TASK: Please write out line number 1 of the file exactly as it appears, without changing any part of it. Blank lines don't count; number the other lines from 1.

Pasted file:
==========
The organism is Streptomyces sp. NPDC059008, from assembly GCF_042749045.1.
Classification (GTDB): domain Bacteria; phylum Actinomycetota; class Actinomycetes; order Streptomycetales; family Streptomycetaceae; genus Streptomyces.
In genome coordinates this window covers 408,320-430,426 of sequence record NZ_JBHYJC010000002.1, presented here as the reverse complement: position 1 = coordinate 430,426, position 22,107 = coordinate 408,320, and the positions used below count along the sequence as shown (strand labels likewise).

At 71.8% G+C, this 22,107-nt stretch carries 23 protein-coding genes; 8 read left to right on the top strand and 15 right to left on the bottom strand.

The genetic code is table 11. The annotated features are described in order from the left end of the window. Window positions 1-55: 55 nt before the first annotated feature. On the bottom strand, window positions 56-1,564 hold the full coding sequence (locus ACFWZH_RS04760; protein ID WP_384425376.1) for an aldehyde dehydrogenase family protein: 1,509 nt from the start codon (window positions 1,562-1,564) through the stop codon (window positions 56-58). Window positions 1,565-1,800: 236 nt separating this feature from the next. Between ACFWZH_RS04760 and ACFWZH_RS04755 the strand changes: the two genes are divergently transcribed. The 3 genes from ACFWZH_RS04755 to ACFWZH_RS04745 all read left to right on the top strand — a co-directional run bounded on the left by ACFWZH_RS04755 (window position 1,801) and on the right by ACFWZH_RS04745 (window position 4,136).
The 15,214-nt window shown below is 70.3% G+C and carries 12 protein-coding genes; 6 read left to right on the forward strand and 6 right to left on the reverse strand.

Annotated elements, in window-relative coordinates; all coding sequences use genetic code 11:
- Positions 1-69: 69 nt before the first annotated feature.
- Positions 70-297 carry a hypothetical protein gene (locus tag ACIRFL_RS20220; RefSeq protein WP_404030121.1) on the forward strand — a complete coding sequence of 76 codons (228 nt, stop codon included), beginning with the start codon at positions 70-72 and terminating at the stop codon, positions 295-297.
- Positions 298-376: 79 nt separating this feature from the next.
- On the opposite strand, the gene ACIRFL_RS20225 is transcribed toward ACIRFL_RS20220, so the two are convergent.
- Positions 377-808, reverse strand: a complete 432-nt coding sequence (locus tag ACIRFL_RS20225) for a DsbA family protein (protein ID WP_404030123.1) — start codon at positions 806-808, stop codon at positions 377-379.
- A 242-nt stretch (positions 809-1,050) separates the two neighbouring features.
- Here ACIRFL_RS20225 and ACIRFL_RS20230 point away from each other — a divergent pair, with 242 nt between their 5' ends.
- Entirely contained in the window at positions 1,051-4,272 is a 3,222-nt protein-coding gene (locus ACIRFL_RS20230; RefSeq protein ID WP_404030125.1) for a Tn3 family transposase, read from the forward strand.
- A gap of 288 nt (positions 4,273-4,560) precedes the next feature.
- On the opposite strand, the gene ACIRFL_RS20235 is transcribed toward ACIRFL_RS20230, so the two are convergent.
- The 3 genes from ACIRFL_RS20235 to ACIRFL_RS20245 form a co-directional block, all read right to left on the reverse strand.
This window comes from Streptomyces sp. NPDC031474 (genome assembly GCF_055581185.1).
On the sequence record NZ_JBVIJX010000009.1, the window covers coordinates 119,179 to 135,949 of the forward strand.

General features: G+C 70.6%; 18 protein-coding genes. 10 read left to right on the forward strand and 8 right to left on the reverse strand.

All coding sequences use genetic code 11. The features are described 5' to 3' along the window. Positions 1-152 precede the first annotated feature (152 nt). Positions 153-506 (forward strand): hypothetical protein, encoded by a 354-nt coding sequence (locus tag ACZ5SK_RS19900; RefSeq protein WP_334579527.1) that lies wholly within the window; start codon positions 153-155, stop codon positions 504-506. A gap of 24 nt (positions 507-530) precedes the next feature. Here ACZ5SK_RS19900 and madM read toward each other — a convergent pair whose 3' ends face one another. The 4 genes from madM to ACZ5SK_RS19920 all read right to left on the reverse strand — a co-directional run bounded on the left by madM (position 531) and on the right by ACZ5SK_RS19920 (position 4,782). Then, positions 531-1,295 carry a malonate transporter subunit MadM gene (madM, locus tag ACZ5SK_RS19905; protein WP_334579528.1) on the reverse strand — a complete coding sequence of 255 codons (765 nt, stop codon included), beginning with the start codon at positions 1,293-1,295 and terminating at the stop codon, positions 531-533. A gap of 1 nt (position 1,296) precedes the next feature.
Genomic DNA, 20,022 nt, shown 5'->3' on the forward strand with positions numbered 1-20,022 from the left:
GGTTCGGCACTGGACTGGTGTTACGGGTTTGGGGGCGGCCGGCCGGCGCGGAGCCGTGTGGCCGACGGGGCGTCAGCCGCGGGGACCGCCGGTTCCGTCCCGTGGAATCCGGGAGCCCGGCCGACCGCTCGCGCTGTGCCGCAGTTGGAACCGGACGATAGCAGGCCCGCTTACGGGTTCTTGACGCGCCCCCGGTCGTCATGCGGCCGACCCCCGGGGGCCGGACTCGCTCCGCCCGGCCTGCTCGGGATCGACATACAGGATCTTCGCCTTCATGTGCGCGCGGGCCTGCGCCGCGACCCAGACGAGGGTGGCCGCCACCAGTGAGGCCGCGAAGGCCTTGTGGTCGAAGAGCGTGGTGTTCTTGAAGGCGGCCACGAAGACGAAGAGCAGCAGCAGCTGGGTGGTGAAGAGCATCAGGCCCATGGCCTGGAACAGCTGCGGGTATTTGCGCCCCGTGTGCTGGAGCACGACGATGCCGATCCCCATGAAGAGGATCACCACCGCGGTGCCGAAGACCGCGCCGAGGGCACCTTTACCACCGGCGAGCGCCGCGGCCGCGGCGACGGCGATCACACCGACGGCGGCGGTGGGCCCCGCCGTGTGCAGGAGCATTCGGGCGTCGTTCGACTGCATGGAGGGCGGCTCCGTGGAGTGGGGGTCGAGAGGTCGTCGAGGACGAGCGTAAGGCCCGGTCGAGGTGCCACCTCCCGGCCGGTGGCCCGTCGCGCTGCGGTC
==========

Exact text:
The organism is Streptomyces sp. NPDC059008, from assembly GCF_042749045.1.